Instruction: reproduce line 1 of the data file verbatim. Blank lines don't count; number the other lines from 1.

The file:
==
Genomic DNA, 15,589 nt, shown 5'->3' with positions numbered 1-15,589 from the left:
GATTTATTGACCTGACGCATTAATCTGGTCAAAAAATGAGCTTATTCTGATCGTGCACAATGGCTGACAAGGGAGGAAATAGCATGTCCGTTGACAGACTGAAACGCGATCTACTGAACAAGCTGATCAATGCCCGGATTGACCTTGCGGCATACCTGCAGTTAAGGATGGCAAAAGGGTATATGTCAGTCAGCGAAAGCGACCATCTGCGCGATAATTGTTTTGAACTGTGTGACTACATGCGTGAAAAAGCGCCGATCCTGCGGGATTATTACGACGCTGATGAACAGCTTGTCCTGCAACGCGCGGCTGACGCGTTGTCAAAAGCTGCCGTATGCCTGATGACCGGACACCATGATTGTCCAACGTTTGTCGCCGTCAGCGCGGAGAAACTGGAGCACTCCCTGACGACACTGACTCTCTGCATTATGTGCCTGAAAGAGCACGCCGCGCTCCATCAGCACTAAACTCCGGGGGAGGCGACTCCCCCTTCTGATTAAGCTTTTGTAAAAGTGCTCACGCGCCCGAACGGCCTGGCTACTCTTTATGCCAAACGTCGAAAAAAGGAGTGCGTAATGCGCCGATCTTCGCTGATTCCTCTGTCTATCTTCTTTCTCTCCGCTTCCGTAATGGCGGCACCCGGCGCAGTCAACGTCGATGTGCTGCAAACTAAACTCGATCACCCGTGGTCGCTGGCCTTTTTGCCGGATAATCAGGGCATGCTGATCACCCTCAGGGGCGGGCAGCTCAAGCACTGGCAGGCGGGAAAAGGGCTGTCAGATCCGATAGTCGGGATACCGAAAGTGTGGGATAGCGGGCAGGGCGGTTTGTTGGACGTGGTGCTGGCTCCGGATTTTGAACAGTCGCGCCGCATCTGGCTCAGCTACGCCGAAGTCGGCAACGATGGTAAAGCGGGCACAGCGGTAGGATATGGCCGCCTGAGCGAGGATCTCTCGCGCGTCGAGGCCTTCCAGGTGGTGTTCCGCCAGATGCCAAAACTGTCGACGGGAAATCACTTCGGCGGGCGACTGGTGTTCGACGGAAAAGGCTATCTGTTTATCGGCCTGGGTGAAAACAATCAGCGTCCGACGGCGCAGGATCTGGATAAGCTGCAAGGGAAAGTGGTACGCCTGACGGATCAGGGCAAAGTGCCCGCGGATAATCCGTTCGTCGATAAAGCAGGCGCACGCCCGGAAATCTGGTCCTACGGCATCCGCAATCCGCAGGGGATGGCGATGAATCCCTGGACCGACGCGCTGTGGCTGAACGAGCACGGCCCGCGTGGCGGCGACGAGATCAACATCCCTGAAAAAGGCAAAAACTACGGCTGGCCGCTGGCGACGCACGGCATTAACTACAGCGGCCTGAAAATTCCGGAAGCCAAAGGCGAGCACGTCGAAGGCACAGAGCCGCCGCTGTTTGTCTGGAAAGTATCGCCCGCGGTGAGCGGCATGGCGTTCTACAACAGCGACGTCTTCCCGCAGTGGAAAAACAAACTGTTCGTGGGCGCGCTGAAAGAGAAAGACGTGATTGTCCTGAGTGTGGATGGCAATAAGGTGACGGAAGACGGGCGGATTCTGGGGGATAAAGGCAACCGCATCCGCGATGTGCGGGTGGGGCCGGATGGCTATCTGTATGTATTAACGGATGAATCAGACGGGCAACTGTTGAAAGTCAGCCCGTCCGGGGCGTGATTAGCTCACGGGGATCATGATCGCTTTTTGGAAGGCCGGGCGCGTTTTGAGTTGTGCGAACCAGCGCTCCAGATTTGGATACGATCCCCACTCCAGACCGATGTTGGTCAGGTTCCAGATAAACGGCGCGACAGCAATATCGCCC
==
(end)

Genomic DNA, 15,589 nt, shown 5'->3' with positions numbered 1-15,589 from the left: